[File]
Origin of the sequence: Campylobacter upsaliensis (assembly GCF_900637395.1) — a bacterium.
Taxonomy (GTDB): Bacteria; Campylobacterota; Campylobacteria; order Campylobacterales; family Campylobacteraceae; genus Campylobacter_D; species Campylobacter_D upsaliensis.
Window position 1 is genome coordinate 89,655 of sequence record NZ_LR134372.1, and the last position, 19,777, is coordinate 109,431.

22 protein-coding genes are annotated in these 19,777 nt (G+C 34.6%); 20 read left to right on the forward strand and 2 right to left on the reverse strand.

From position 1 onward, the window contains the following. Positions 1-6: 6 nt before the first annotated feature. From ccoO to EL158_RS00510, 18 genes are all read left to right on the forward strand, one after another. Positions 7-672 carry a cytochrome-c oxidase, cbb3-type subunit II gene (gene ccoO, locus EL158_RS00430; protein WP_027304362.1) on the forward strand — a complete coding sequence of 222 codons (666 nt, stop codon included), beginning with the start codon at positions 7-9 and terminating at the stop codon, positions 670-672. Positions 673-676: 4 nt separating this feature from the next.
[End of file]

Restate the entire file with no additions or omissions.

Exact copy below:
Origin of the sequence: Campylobacter upsaliensis (assembly GCF_900637395.1) — a bacterium.
Taxonomy (GTDB): Bacteria; Campylobacterota; Campylobacteria; order Campylobacterales; family Campylobacteraceae; genus Campylobacter_D; species Campylobacter_D upsaliensis.
Window position 1 is genome coordinate 89,655 of sequence record NZ_LR134372.1, and the last position, 19,777, is coordinate 109,431.

22 protein-coding genes are annotated in these 19,777 nt (G+C 34.6%); 20 read left to right on the forward strand and 2 right to left on the reverse strand.

From position 1 onward, the window contains the following. Positions 1-6: 6 nt before the first annotated feature. From ccoO to EL158_RS00510, 18 genes are all read left to right on the forward strand, one after another. Positions 7-672 carry a cytochrome-c oxidase, cbb3-type subunit II gene (gene ccoO, locus EL158_RS00430; protein WP_027304362.1) on the forward strand — a complete coding sequence of 222 codons (666 nt, stop codon included), beginning with the start codon at positions 7-9 and terminating at the stop codon, positions 670-672. Positions 673-676: 4 nt separating this feature from the next.